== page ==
A church for the poor need not look impoverished.
“Oh, how I would like a poor Church, and for the poor.”
—Pope Francis to journalists, March 16, 2013
We all know that the poor need food and clothing, decent education and good jobs. But what about their spiritual and cultural needs? Can a church building serve the poor spiritually through the material? It is an expensive proposition but I would suggest yes. Which leads us to the question of how to design a church for the Poor.
First, let us consider what a church for the poor is not: It is not a church for ascetic monks, who take a vow of poverty, spend their days in prayer and prefer the simple beauty of the cloister to the richness and chaos of the world. On the contrary, a church for the poor should be seen as a place for full-blooded laypeople who need to be drawn into the building through material and tactile means. It is a respite from the world that offers a glimpse of the heavenly Jerusalem to those living in Nineveh.
A church for the poor does not have paintings of abstract or ugly figures but is full of beautiful images of holy men and women who overcame their sinfulness to draw close to God. Even more important, a church for the poor shows them their mother who comforts and their God who forgives. A church for the poor is full of signs, symbols and sacraments: outward signs of inward grace. It cannot be a place where the sacrament of salvation is hidden away, for it should be raised up like Christ on the cross offering his body’s death for our body’s healing.
A house for the poor should not be a modernist structure inspired by the machine, for the poor are surrounded and even enslaved by the machine and the technological. It is rather a building inspired by the human body, the new Adam, and the richness of His creation. For those whose lives may touch on angst and suffering they do not need a contorted building exhibiting disharmony and atonality. Instead, they need an architecture of healing, which through proportions, materials and spiritual light bring joy to the heart. A church which is welcoming to those in the state of poverty should not be a theatre church where the visitor is forced to be on stage. Their dignity is respected by allowing them to sit where they want, even if that means in the back or hidden away in a side chapel. The lighting cannot be so bright that one’s deficiencies are revealed to others, but there is a place for prayerful shadow.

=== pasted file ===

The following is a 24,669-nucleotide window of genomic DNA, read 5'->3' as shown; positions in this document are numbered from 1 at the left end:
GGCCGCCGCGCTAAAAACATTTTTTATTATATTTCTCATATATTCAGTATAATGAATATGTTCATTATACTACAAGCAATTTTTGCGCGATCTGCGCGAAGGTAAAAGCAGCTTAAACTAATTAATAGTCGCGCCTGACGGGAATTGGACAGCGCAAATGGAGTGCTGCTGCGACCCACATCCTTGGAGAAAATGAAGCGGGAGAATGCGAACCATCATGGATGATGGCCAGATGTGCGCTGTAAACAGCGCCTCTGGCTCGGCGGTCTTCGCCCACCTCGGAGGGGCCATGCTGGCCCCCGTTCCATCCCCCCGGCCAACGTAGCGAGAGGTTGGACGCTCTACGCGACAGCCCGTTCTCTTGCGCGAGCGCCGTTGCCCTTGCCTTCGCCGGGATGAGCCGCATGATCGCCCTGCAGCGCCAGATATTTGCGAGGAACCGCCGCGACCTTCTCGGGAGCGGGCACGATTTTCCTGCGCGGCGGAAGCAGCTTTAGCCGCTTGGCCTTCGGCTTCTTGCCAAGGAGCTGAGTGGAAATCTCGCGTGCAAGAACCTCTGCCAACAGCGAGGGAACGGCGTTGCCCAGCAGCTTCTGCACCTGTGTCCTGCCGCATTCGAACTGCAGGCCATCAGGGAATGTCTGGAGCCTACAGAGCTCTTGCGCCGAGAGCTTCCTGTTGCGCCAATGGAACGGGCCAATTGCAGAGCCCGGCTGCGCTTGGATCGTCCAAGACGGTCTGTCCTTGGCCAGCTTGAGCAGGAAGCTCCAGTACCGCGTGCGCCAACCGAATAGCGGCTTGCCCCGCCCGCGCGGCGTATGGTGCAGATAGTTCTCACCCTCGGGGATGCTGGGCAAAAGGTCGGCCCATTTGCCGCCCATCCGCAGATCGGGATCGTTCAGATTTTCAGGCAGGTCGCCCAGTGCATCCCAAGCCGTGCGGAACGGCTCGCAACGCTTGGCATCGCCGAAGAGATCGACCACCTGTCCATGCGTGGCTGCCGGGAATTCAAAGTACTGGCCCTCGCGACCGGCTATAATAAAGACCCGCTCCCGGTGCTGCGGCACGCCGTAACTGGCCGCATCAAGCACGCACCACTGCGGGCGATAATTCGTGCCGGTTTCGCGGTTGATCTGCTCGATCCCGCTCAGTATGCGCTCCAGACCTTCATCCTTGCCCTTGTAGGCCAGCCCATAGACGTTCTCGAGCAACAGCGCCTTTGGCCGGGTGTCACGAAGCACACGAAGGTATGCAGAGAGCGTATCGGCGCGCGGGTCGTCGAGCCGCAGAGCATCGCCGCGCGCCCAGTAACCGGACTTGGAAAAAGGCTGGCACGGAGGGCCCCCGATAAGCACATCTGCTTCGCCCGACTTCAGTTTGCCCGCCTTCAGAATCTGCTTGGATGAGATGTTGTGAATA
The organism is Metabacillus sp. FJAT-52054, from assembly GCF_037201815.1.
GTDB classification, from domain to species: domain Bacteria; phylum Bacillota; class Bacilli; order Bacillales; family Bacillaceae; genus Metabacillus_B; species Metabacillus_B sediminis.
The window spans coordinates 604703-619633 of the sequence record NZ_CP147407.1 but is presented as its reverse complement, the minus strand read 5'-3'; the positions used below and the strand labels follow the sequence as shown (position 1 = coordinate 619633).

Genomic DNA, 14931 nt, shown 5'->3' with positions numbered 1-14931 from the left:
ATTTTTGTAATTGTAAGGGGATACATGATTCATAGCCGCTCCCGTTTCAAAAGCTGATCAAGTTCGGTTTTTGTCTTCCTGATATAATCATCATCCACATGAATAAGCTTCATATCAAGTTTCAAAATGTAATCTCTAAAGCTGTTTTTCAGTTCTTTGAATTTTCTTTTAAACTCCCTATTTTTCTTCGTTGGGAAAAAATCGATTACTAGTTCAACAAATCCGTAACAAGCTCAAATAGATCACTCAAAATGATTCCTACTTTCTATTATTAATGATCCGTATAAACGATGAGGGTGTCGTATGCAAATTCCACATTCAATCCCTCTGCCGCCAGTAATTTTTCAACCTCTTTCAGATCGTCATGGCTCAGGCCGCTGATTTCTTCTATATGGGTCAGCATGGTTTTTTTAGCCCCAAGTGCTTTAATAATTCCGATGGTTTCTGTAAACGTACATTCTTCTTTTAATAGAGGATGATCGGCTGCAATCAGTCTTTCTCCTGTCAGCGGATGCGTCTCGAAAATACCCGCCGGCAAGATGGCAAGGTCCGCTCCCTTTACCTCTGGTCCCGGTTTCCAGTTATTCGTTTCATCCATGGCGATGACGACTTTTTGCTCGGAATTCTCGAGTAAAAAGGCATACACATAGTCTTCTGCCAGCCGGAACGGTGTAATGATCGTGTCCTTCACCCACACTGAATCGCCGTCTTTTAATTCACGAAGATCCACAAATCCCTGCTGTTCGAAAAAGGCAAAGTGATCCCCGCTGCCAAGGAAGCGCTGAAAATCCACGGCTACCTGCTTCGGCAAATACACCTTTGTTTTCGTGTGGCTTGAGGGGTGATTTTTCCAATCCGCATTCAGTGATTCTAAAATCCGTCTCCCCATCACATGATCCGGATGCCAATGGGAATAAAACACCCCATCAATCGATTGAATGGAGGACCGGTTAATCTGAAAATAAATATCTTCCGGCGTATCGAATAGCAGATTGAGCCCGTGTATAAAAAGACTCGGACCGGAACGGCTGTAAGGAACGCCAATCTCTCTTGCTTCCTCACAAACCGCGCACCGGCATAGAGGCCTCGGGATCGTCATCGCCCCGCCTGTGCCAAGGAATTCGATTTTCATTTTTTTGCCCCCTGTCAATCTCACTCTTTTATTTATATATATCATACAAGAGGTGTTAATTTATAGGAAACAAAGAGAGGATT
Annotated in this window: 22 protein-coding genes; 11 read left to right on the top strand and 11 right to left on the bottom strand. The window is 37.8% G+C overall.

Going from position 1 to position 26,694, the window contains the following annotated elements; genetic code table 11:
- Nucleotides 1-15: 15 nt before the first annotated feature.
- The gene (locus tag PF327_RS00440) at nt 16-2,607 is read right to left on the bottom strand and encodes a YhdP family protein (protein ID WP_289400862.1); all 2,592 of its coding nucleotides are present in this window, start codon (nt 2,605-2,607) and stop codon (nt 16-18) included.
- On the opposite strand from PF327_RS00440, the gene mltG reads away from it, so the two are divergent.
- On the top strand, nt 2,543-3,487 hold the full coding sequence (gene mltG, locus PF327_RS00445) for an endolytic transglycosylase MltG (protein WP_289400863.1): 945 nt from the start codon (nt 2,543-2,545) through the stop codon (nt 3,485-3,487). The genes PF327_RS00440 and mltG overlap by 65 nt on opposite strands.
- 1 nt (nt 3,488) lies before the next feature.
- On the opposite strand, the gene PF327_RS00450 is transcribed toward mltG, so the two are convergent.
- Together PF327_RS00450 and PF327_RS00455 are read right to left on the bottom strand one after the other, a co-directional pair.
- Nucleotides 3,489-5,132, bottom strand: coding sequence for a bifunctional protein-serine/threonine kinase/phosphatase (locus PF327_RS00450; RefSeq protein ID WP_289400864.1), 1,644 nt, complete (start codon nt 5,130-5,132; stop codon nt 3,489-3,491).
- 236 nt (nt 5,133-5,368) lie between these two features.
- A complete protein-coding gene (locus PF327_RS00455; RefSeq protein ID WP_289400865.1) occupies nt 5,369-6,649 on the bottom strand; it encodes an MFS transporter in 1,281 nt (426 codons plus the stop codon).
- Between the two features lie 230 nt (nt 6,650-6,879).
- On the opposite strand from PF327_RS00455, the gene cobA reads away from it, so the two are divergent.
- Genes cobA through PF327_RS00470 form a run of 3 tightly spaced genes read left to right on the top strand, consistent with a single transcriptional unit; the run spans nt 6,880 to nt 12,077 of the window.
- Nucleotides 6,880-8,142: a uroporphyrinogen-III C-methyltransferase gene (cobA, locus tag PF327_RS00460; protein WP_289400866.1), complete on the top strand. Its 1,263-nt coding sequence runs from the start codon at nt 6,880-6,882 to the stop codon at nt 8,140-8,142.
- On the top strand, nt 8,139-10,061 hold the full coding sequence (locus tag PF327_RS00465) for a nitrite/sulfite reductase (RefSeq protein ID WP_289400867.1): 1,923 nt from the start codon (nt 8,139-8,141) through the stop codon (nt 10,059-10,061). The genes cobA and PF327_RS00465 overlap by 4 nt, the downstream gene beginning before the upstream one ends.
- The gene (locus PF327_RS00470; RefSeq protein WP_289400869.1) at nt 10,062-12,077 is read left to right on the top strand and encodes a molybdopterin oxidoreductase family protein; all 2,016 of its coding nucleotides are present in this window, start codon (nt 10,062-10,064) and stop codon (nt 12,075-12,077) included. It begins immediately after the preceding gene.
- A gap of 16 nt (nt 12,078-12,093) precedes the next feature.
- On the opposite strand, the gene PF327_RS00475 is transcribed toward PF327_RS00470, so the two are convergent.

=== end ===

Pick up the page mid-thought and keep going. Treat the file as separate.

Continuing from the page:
A church for the poor is not hidden away in the suburbs or on a highway where it may never be seen and is difficult to get to. It should be placed where the poor are—near the poor villages or the destitute city neighborhoods and in prominent places like downtowns or city parks where the poor sometimes travel. A church for the poor does not close its school just because it is under-enrolled or in financial difficulty. Caritas understands that service to those in need is not optional, nor is it meant to be cheap and easy. In the same way, dioceses should seek creative ways for inner city parishes to remain open even when finances would argue otherwise. One thinks of St. Mary of the Angels and its school located in a tough Chicago neighborhood reopened by Cardinal George and Franciscan friar Bob Lombardo after being closed for fifteen years.
A church for the poor should not look impoverished. It is one of the few public buildings that those without status or money should be welcome to enter. The poor may not often visit the art museum, the symphony hall, or the stately hotel. However, a worthy church can give the poor the same experience of art, fine music, and nobility that the rich and middle class are happy to pay for. And in this way the Church acknowledges that high culture should be even for the those who have nothing. Bishop Suger probably had it right when he rebuilt Saint Denis and invested in beautiful vessels, altars and statues to draw the gaze of the common folk towards the mysteries of the faith.